The heat released during catalytic turnover enhances the diffusion of an enzyme

Condensed Matter journal club

The heat released during catalytic turnover enhances the diffusion of an enzyme

  • Event time: 11:30am
  • Event date: 9th October 2015
  • Speaker: (School of Physics & Astronomy, University of Edinburgh)
  • Location: Room 2511,

Event details


Recent studies have shown that the diffusivity of enzymes increases in a substrate-dependent manner during catalysis. Although this observation has been reported and characterized for several different systems the precise origin of this phenomenon is unknown. Calorimetric methods are often used to determine enthalpies from enzyme-catalysed reactions and can therefore provide important insight into their reaction mechanisms. The ensemble averages involved in traditional bulk calorimetry cannot probe the transient effects that the energy exchanged in a reaction may have on the catalyst. Here we obtain single-molecule fluorescence correlation spectroscopy data and analyse them within the framework of a stochastic theory to demonstrate a mechanistic link between the enhanced diffusion of a single enzyme molecule and the heat released in the reaction. We propose that the heat released during catalysis generates an asymmetric pressure wave that results in a differential stress at the protein-solvent interface that transiently displaces ththe centre-of-mass of the enzyme (chemoacoustic effect). This novel perspective on how enzymes respond to the energy released during catalysis suggests a possible effect of the heat of reaction on the structural integrity and internal degrees of freedom of the enzyme.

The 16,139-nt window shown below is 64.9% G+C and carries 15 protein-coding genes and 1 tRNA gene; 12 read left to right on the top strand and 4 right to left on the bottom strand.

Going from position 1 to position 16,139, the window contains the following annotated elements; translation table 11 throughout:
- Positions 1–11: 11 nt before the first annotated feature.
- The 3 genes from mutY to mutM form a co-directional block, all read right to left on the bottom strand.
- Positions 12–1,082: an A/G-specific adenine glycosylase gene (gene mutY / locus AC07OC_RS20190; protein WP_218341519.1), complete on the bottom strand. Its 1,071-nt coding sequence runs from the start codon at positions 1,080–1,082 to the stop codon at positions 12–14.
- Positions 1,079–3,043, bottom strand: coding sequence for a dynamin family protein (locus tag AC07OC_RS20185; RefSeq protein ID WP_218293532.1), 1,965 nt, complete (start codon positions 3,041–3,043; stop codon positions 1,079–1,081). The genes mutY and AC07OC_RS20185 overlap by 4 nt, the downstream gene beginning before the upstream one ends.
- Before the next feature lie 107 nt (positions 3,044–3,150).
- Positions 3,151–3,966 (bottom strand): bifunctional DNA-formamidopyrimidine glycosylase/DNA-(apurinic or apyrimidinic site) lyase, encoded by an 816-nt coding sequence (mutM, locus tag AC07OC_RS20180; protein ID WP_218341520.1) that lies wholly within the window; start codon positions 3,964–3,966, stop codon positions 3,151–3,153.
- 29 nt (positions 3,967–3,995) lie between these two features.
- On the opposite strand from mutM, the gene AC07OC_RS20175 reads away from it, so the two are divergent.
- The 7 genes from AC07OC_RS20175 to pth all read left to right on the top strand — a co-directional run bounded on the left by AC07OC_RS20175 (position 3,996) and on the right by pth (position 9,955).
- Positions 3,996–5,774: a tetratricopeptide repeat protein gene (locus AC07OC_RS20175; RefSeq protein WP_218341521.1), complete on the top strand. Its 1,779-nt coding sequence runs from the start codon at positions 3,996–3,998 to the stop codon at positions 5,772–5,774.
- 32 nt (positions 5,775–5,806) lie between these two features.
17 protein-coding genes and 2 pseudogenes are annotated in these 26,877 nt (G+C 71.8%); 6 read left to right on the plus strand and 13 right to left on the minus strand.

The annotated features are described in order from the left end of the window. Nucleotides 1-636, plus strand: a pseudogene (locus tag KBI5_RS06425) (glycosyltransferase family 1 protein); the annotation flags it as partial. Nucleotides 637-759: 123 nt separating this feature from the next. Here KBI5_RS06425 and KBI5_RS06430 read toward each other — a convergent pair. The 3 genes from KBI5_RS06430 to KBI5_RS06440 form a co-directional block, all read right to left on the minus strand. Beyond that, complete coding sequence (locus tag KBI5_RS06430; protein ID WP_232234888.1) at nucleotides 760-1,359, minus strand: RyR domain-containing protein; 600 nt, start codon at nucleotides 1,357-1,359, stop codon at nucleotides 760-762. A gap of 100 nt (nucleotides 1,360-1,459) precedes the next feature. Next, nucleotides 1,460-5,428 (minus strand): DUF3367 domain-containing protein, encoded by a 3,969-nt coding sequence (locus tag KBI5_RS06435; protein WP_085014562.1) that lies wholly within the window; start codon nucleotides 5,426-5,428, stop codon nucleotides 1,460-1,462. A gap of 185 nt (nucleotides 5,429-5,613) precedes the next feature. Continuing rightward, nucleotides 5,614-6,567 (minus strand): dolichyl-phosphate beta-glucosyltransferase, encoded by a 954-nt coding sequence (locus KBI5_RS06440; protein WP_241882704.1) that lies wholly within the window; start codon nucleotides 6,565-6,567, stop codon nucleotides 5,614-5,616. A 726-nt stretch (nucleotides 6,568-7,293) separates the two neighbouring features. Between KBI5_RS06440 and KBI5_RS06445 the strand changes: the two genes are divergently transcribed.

Nature 517 227-230 (2015)
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Counter Argument Paper
Enhanced Diffusion of Enzymes that Catalyze Exothermic Reactions
author = Ramin Golestanian
abstract Enzymes have been recently found to exhibit enhanced diffusion due to their catalytic activities. A recent experiment [C. Riedel et al., Nature (London) 517, 227 (2015)] has found evidence that suggests this phenomenon might be controlled by the degree of exothermicity of the catalytic reaction involved. Four mechanisms that can lead to this effect, namely, self-thermophoresis, boost in kinetic energy, stochastic swimming, and collective heating are critically discussed, and it is shown that only the last two can be strong enough to account for the observations. The resulting quantitative description is used to examine the biological significance of the effect.
PRL 115 article 108102 (2015)
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Clement Riedel, Ronen Gabizon, Christian A. M. Wilson, Kambiz Hamadani, Konstantinos Tsekouras, Susan Marqusee, Steve Pressé & Carlos Bustamante